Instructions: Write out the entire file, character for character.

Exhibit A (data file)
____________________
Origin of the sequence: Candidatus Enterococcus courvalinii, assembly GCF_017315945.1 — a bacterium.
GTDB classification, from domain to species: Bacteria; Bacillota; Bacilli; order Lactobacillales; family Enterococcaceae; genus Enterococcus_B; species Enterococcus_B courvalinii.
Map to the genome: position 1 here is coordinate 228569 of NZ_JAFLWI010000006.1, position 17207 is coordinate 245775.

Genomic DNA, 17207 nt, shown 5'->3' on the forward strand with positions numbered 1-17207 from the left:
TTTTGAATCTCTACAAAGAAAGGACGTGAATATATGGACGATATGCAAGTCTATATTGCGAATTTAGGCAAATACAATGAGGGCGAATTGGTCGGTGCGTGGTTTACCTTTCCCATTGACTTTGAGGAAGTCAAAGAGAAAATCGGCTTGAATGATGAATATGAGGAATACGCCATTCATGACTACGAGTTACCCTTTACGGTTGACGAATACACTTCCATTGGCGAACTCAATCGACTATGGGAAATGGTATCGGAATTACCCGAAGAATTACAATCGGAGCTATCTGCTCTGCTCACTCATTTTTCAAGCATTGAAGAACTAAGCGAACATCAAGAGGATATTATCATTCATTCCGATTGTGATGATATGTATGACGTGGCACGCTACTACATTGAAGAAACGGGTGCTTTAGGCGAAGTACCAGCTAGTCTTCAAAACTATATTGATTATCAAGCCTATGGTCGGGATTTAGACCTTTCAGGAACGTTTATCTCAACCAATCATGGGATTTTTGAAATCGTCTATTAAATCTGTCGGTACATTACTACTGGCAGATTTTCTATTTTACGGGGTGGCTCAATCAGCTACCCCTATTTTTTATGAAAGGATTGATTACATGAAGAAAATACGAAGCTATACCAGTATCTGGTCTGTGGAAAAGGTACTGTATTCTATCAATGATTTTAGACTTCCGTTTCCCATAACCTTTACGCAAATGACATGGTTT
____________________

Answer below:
Origin of the sequence: Candidatus Enterococcus courvalinii, assembly GCF_017315945.1 — a bacterium.
GTDB classification, from domain to species: Bacteria; Bacillota; Bacilli; order Lactobacillales; family Enterococcaceae; genus Enterococcus_B; species Enterococcus_B courvalinii.
Map to the genome: position 1 here is coordinate 228569 of NZ_JAFLWI010000006.1, position 17207 is coordinate 245775.

Genomic DNA, 17207 nt, shown 5'->3' on the forward strand with positions numbered 1-17207 from the left:
TTTTGAATCTCTACAAAGAAAGGACGTGAATATATGGACGATATGCAAGTCTATATTGCGAATTTAGGCAAATACAATGAGGGCGAATTGGTCGGTGCGTGGTTTACCTTTCCCATTGACTTTGAGGAAGTCAAAGAGAAAATCGGCTTGAATGATGAATATGAGGAATACGCCATTCATGACTACGAGTTACCCTTTACGGTTGACGAATACACTTCCATTGGCGAACTCAATCGACTATGGGAAATGGTATCGGAATTACCCGAAGAATTACAATCGGAGCTATCTGCTCTGCTCACTCATTTTTCAAGCATTGAAGAACTAAGCGAACATCAAGAGGATATTATCATTCATTCCGATTGTGATGATATGTATGACGTGGCACGCTACTACATTGAAGAAACGGGTGCTTTAGGCGAAGTACCAGCTAGTCTTCAAAACTATATTGATTATCAAGCCTATGGTCGGGATTTAGACCTTTCAGGAACGTTTATCTCAACCAATCATGGGATTTTTGAAATCGTCTATTAAATCTGTCGGTACATTACTACTGGCAGATTTTCTATTTTACGGGGTGGCTCAATCAGCTACCCCTATTTTTTATGAAAGGATTGATTACATGAAGAAAATACGAAGCTATACCAGTATCTGGTCTGTGGAAAAGGTACTGTATTCTATCAATGATTTTAGACTTCCGTTTCCCATAACCTTTACGCAAATGACATGGTTT